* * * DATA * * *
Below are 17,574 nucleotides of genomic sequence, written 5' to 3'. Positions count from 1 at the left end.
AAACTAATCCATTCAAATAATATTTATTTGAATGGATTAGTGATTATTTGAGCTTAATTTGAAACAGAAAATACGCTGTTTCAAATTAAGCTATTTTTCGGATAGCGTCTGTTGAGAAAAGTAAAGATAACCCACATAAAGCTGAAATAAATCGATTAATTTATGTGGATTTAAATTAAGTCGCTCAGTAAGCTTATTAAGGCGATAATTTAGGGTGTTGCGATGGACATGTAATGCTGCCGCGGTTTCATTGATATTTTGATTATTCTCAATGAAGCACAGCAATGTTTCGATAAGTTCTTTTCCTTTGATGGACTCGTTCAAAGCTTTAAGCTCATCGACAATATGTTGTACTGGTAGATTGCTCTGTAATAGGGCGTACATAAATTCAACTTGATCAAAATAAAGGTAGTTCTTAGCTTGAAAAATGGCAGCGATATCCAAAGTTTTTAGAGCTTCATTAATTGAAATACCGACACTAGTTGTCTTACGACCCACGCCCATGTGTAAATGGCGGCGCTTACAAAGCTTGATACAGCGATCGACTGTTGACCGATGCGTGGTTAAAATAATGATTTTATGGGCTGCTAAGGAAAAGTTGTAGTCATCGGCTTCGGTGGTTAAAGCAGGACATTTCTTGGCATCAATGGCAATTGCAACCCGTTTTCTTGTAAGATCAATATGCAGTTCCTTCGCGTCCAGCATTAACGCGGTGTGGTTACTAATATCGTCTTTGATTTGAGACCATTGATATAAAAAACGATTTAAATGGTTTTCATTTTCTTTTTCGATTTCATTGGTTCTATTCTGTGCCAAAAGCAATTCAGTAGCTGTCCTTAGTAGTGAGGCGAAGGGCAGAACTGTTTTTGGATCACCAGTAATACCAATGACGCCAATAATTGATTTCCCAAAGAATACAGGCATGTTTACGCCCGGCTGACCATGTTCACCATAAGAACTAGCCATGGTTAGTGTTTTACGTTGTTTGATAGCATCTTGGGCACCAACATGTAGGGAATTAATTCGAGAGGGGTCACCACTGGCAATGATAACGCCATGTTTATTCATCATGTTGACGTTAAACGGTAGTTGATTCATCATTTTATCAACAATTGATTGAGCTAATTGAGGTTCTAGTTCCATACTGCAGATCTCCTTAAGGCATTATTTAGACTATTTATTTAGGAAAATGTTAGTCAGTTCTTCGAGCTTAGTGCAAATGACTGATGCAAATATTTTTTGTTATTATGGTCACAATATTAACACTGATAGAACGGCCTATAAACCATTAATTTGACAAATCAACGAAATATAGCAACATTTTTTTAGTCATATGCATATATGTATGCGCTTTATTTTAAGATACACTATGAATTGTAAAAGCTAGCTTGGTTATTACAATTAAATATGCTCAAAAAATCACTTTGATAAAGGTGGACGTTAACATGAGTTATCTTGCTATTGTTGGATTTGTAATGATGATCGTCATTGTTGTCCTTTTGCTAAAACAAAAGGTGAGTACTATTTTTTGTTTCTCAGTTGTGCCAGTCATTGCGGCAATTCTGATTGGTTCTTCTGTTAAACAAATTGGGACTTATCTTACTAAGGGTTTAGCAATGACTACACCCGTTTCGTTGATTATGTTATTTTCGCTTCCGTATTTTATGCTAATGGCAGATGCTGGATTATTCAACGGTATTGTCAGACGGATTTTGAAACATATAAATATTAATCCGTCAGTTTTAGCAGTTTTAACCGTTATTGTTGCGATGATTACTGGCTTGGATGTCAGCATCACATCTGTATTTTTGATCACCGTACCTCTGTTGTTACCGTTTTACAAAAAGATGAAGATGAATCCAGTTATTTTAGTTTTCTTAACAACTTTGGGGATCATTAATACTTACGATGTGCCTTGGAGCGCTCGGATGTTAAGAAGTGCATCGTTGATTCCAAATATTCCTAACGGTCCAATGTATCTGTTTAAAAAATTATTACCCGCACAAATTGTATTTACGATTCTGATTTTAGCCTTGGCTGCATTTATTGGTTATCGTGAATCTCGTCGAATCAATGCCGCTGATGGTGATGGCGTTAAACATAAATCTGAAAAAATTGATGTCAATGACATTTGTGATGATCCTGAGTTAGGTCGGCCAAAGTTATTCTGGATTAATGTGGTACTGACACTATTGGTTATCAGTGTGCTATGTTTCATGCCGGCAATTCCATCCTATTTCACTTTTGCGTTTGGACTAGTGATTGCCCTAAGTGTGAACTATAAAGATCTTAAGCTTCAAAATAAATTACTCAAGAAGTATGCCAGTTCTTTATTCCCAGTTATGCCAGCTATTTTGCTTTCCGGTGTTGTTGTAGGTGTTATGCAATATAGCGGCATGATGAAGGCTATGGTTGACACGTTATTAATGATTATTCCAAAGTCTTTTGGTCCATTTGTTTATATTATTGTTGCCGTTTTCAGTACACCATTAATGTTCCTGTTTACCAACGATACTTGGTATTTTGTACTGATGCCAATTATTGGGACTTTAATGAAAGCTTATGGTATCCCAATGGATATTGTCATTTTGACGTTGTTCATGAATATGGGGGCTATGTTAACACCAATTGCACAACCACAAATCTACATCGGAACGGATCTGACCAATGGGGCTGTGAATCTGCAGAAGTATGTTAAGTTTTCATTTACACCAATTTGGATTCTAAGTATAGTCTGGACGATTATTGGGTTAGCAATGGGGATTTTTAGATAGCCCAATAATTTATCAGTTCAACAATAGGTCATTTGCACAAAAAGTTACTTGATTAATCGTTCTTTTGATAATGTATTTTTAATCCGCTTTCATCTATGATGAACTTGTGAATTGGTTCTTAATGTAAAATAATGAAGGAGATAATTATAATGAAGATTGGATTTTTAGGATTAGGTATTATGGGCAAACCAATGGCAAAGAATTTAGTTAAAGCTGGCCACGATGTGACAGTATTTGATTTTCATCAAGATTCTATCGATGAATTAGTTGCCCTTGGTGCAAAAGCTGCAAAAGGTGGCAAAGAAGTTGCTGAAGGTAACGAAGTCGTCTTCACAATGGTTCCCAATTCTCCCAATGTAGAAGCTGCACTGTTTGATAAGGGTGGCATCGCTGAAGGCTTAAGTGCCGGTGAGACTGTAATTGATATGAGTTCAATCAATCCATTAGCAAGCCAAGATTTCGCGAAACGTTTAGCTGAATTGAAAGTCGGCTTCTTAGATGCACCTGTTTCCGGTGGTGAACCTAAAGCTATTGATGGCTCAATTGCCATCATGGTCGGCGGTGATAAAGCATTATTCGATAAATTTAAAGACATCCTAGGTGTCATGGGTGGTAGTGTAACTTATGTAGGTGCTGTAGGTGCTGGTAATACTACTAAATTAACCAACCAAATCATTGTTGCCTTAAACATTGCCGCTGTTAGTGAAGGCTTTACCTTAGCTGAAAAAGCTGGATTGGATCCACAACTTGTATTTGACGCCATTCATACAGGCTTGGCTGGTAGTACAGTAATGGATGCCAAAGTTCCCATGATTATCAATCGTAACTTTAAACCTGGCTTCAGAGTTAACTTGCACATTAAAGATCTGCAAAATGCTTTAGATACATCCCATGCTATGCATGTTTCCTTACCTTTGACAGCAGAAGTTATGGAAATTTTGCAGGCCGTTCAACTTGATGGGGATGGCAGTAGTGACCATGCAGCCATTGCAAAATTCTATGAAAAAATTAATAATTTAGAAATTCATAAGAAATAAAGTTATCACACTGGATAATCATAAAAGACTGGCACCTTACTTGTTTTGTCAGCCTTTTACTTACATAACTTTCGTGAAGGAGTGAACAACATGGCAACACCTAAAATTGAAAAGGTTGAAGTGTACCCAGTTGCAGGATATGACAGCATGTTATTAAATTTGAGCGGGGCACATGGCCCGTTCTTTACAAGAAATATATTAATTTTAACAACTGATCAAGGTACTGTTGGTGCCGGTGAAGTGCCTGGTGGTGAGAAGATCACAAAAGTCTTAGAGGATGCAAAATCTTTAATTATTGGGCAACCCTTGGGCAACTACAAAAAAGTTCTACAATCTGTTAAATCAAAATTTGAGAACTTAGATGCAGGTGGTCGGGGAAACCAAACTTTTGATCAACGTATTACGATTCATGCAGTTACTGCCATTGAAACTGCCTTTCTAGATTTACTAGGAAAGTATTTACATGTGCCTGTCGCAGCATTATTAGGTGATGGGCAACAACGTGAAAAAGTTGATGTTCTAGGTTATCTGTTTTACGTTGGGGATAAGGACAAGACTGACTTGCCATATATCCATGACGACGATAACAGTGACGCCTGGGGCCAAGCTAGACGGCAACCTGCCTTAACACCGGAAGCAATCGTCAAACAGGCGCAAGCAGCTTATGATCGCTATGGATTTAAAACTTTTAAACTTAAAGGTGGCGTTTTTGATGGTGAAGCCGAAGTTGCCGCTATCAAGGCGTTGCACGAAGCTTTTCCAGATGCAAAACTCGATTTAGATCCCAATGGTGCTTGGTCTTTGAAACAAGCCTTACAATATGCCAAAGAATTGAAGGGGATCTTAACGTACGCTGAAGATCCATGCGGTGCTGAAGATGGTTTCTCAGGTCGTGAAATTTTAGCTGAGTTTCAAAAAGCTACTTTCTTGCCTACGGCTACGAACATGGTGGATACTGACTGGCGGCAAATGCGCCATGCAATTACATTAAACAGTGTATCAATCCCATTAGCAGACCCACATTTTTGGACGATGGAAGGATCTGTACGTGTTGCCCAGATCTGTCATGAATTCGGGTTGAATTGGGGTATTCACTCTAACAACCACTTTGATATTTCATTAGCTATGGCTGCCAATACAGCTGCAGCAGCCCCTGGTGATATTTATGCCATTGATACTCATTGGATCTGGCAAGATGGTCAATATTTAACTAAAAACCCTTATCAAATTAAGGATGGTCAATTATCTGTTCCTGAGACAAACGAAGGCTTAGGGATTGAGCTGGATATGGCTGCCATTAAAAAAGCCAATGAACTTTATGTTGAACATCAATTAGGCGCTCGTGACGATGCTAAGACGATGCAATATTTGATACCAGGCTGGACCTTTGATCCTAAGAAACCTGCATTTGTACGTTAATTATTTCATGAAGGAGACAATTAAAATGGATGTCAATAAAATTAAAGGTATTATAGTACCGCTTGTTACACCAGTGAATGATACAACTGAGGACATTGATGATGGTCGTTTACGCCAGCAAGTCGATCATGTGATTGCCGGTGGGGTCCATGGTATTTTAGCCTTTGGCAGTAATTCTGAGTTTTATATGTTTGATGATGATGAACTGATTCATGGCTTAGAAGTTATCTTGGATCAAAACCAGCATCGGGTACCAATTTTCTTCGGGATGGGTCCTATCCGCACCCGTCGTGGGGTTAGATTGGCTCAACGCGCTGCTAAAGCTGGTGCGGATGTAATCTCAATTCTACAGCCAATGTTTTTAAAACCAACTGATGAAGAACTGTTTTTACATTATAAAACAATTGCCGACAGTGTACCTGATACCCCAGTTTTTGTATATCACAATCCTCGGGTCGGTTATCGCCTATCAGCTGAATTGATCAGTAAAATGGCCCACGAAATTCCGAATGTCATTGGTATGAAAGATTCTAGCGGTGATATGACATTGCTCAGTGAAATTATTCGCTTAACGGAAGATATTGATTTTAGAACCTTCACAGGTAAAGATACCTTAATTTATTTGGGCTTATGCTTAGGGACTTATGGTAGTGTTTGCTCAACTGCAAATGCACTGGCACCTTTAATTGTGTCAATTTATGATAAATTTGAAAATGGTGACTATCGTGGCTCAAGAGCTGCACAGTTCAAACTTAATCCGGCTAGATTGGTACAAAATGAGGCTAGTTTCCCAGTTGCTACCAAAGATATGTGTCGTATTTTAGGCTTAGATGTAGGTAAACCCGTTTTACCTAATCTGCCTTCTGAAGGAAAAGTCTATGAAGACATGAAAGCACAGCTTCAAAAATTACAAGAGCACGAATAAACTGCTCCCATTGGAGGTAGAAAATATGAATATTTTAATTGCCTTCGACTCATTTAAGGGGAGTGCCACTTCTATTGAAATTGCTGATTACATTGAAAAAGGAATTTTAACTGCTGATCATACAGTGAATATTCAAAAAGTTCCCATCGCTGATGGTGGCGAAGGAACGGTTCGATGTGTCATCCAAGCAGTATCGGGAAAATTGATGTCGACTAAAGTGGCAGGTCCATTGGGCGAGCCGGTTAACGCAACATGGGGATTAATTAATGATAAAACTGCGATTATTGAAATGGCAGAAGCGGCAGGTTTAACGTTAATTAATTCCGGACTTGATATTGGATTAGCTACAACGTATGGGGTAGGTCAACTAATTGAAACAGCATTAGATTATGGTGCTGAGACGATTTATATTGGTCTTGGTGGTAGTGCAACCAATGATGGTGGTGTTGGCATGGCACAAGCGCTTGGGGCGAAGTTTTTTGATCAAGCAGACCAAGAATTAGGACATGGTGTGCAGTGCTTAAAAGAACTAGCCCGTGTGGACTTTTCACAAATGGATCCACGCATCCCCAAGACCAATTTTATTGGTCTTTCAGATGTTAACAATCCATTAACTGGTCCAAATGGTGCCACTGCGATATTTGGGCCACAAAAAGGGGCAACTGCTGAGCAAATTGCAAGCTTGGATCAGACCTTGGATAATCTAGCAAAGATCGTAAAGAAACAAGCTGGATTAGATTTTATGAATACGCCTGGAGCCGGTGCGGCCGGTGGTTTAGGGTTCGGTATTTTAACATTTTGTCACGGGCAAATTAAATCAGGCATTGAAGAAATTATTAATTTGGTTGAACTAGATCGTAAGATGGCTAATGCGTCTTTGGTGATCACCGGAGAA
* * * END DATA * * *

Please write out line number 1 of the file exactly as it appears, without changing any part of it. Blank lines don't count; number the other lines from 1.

Below are 17,574 nucleotides of genomic sequence, written 5' to 3'. Positions count from 1 at the left end.